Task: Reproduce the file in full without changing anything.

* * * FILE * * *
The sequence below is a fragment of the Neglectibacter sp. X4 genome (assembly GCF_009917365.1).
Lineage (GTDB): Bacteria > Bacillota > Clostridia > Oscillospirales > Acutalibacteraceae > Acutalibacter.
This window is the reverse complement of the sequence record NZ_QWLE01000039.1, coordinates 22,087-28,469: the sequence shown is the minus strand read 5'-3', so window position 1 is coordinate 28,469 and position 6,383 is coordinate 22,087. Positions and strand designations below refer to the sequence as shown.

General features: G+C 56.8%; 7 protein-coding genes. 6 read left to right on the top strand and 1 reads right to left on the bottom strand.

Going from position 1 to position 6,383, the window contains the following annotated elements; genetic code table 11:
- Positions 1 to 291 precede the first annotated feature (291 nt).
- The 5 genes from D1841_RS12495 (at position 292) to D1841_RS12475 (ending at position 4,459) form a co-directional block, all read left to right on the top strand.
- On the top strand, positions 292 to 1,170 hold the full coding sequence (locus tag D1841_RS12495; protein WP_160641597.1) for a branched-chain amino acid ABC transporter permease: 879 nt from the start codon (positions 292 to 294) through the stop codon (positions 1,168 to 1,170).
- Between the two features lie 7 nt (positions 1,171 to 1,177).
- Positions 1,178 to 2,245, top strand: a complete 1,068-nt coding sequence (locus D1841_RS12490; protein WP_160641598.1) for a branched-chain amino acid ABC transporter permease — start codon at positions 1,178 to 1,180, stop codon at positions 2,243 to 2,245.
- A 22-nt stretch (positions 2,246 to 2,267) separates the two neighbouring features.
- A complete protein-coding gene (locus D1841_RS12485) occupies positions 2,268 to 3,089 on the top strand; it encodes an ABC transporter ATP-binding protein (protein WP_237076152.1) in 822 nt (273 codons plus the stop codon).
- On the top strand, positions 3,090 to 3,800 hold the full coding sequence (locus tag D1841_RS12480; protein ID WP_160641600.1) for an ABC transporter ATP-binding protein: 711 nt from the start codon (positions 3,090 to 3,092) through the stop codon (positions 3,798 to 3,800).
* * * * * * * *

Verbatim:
The sequence below is a fragment of the Neglectibacter sp. X4 genome (assembly GCF_009917365.1).
Lineage (GTDB): Bacteria > Bacillota > Clostridia > Oscillospirales > Acutalibacteraceae > Acutalibacter.
This window is the reverse complement of the sequence record NZ_QWLE01000039.1, coordinates 22,087-28,469: the sequence shown is the minus strand read 5'-3', so window position 1 is coordinate 28,469 and position 6,383 is coordinate 22,087. Positions and strand designations below refer to the sequence as shown.

General features: G+C 56.8%; 7 protein-coding genes. 6 read left to right on the top strand and 1 reads right to left on the bottom strand.

Going from position 1 to position 6,383, the window contains the following annotated elements; genetic code table 11:
- Positions 1 to 291 precede the first annotated feature (291 nt).
- The 5 genes from D1841_RS12495 (at position 292) to D1841_RS12475 (ending at position 4,459) form a co-directional block, all read left to right on the top strand.
- On the top strand, positions 292 to 1,170 hold the full coding sequence (locus tag D1841_RS12495; protein WP_160641597.1) for a branched-chain amino acid ABC transporter permease: 879 nt from the start codon (positions 292 to 294) through the stop codon (positions 1,168 to 1,170).
- Between the two features lie 7 nt (positions 1,171 to 1,177).
- Positions 1,178 to 2,245, top strand: a complete 1,068-nt coding sequence (locus D1841_RS12490; protein WP_160641598.1) for a branched-chain amino acid ABC transporter permease — start codon at positions 1,178 to 1,180, stop codon at positions 2,243 to 2,245.
- A 22-nt stretch (positions 2,246 to 2,267) separates the two neighbouring features.
- A complete protein-coding gene (locus D1841_RS12485) occupies positions 2,268 to 3,089 on the top strand; it encodes an ABC transporter ATP-binding protein (protein WP_237076152.1) in 822 nt (273 codons plus the stop codon).
- On the top strand, positions 3,090 to 3,800 hold the full coding sequence (locus tag D1841_RS12480; protein ID WP_160641600.1) for an ABC transporter ATP-binding protein: 711 nt from the start codon (positions 3,090 to 3,092) through the stop codon (positions 3,798 to 3,800).